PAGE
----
TENSIONS WITHIN THE ALLIANCE
THE discord among the Atlantic nations arises from a basic issue: how to organize the West. What form shall Europe take? How shall it be related to the United States? For a decade and a half, the shared goal has been to build a strong integrated Europe linked in partnership with the United States for the pursuit of common purposes. A great deal has been achieved; but deep cleavages now put the prospects in doubt.
Much hangs on the outcome. The security and prosperity of the Atlantic nations depend on working together. Their concerted help is essential to provide the capital and markets desperately needed by the modernizing societies of Asia, Africa and Latin America. And only if faced with unified Western policies will Soviet coexistence gradually evolve into genuine efforts for secure peace.
The direct cause of existing divisions is mainly General de Gaulle and his actions. But he has also intensified and capitalized on serious strains arising from other sources within the Alliance and within Europe. For an adequate diagnosis, it is necessary to put these deeper causes into perspective before examining de Gaulle's impact. Within that framework, one can consider what to do.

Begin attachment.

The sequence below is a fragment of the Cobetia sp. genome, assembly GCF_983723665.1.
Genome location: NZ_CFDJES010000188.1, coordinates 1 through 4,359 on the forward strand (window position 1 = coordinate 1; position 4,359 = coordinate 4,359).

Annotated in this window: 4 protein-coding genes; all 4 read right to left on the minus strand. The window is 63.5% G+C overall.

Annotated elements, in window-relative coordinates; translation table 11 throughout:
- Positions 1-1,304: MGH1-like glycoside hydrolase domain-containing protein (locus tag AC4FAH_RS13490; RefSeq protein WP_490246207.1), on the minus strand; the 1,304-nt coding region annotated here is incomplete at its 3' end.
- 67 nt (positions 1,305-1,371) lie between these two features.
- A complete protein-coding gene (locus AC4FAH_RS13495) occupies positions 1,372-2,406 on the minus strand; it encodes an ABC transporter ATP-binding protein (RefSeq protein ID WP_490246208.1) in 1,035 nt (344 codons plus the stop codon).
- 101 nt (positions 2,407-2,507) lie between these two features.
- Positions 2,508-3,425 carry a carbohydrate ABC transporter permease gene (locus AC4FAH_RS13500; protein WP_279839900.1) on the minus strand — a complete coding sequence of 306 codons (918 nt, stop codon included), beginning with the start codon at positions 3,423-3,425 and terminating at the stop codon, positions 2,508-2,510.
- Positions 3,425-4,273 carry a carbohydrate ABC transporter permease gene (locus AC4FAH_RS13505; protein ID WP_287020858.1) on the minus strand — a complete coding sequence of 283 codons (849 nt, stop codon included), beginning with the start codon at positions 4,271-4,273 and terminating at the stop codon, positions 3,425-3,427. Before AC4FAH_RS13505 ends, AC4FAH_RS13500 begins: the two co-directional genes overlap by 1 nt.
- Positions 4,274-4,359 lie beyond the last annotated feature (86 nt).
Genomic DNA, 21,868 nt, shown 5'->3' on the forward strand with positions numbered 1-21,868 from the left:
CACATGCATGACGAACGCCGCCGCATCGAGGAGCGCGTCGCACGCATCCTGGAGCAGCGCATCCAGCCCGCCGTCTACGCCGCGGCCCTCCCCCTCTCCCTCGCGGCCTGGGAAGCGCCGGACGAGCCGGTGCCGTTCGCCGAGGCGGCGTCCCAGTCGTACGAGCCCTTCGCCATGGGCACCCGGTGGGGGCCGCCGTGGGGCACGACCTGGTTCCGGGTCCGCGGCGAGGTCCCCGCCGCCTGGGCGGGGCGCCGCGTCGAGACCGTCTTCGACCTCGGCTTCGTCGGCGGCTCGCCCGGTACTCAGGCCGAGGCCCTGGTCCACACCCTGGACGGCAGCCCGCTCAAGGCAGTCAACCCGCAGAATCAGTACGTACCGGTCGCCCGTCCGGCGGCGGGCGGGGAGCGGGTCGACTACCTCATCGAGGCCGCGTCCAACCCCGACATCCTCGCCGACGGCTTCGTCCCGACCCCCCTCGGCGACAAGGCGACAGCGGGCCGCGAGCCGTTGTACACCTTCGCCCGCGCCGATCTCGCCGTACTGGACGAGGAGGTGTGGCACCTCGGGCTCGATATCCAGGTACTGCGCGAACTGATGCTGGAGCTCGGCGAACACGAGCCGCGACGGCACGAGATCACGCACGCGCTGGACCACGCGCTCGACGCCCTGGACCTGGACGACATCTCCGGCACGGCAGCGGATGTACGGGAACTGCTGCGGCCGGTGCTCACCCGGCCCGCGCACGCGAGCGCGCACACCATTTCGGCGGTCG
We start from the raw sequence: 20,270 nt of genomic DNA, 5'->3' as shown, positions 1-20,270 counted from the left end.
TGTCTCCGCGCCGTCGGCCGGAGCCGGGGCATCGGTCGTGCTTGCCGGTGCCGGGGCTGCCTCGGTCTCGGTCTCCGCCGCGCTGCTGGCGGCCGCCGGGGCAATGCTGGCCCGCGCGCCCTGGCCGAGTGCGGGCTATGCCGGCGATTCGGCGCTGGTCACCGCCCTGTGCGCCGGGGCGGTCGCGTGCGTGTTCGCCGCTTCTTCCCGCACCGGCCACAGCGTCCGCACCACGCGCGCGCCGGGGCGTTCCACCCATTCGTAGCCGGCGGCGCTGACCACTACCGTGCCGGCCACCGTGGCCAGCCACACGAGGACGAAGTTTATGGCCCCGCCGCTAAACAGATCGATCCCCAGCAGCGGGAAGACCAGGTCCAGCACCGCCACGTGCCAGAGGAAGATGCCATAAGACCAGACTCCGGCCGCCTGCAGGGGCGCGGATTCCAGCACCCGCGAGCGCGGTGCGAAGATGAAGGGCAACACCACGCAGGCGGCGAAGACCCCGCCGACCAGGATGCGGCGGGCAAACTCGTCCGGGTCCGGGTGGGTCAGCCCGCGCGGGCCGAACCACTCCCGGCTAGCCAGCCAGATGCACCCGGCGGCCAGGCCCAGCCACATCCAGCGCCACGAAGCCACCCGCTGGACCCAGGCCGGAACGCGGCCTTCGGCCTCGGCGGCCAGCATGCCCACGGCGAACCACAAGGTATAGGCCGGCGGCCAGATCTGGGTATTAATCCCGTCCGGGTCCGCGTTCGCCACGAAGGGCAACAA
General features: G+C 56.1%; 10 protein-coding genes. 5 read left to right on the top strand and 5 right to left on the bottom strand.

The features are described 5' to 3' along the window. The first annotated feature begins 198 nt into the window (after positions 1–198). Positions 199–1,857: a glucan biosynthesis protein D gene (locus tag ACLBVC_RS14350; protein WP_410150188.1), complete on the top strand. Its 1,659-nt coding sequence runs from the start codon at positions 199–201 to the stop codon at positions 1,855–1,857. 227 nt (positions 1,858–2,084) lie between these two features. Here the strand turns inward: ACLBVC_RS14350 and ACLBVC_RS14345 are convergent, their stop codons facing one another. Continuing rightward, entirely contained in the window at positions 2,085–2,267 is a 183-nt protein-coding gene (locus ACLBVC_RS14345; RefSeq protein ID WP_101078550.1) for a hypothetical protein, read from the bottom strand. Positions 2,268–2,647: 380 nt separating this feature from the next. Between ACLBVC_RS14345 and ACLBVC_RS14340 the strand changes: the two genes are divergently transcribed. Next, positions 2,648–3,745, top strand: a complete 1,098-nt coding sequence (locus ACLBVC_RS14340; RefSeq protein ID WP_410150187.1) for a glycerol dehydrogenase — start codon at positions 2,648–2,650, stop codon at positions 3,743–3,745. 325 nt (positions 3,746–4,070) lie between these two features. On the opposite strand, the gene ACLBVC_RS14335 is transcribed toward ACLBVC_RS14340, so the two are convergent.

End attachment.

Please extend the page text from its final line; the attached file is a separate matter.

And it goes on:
The European Community developed from the conviction that only a new Europe could transcend the tragic past. The soil for it was prepared by despair. On the Continent, the ordeal of World War II and its aftermath undermined faith in the nation-state and nationalism, and nurtured the sense of common European destiny. But the Community was born of hope. Three aims inspired its creators: 1, to reconcile France and Germany and bury the past; 2, to open a wider market in Europe as a basis for rising living standards and growing industries; and 3, to restore Europe's role in a world of superstates.
This new Europe, they were convinced, could not rest merely on coöperation among sovereign states. That classic method was the basis of the Organization for European Economic Coöperation, of
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